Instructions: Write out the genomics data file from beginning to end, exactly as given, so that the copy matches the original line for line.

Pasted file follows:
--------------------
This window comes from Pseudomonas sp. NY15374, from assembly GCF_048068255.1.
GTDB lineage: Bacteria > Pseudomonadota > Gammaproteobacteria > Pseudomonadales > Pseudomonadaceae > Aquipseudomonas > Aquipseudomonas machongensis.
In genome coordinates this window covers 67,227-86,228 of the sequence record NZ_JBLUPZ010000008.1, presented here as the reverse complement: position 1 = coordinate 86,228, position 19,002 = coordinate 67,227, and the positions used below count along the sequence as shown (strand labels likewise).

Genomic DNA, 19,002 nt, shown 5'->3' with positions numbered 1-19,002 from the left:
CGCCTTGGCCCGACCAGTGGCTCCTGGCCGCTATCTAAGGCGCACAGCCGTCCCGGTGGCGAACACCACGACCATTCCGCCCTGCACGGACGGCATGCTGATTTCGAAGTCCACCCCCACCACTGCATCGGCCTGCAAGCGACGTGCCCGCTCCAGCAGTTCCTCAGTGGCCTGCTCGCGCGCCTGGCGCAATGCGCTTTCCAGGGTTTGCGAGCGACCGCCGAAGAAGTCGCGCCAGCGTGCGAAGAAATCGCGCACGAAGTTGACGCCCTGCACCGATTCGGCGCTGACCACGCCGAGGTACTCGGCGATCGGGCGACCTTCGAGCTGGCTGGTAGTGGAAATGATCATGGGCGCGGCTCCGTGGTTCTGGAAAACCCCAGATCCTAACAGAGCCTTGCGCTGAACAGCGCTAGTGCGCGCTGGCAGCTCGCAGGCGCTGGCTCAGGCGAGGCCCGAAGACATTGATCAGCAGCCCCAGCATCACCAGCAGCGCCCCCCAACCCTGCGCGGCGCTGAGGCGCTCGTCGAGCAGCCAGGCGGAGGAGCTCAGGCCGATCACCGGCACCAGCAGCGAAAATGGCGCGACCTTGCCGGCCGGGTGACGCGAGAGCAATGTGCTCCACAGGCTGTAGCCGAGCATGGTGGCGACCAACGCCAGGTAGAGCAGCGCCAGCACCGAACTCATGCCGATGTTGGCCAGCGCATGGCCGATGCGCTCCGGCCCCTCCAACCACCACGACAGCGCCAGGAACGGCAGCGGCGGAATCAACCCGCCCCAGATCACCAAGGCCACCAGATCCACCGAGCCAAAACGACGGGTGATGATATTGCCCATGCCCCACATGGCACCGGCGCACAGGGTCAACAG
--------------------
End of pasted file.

This window comes from Pseudomonas sp. NY15374, from assembly GCF_048068255.1.
GTDB lineage: Bacteria > Pseudomonadota > Gammaproteobacteria > Pseudomonadales > Pseudomonadaceae > Aquipseudomonas > Aquipseudomonas machongensis.
In genome coordinates this window covers 67,227-86,228 of the sequence record NZ_JBLUPZ010000008.1, presented here as the reverse complement: position 1 = coordinate 86,228, position 19,002 = coordinate 67,227, and the positions used below count along the sequence as shown (strand labels likewise).

Genomic DNA, 19,002 nt, shown 5'->3' with positions numbered 1-19,002 from the left:
CGCCTTGGCCCGACCAGTGGCTCCTGGCCGCTATCTAAGGCGCACAGCCGTCCCGGTGGCGAACACCACGACCATTCCGCCCTGCACGGACGGCATGCTGATTTCGAAGTCCACCCCCACCACTGCATCGGCCTGCAAGCGACGTGCCCGCTCCAGCAGTTCCTCAGTGGCCTGCTCGCGCGCCTGGCGCAATGCGCTTTCCAGGGTTTGCGAGCGACCGCCGAAGAAGTCGCGCCAGCGTGCGAAGAAATCGCGCACGAAGTTGACGCCCTGCACCGATTCGGCGCTGACCACGCCGAGGTACTCGGCGATCGGGCGACCTTCGAGCTGGCTGGTAGTGGAAATGATCATGGGCGCGGCTCCGTGGTTCTGGAAAACCCCAGATCCTAACAGAGCCTTGCGCTGAACAGCGCTAGTGCGCGCTGGCAGCTCGCAGGCGCTGGCTCAGGCGAGGCCCGAAGACATTGATCAGCAGCCCCAGCATCACCAGCAGCGCCCCCCAACCCTGCGCGGCGCTGAGGCGCTCGTCGAGCAGCCAGGCGGAGGAGCTCAGGCCGATCACCGGCACCAGCAGCGAAAATGGCGCGACCTTGCCGGCCGGGTGACGCGAGAGCAATGTGCTCCACAGGCTGTAGCCGAGCATGGTGGCGACCAACGCCAGGTAGAGCAGCGCCAGCACCGAACTCATGCCGATGTTGGCCAGCGCATGGCCGATGCGCTCCGGCCCCTCCAACCACCACGACAGCGCCAGGAACGGCAGCGGCGGAATCAACCCGCCCCAGATCACCAAGGCCACCAGATCCACCGAGCCAAAACGACGGGTGATGATATTGCCCATGCCCCACATGGCACCGGCGCACAGGGTCAACAG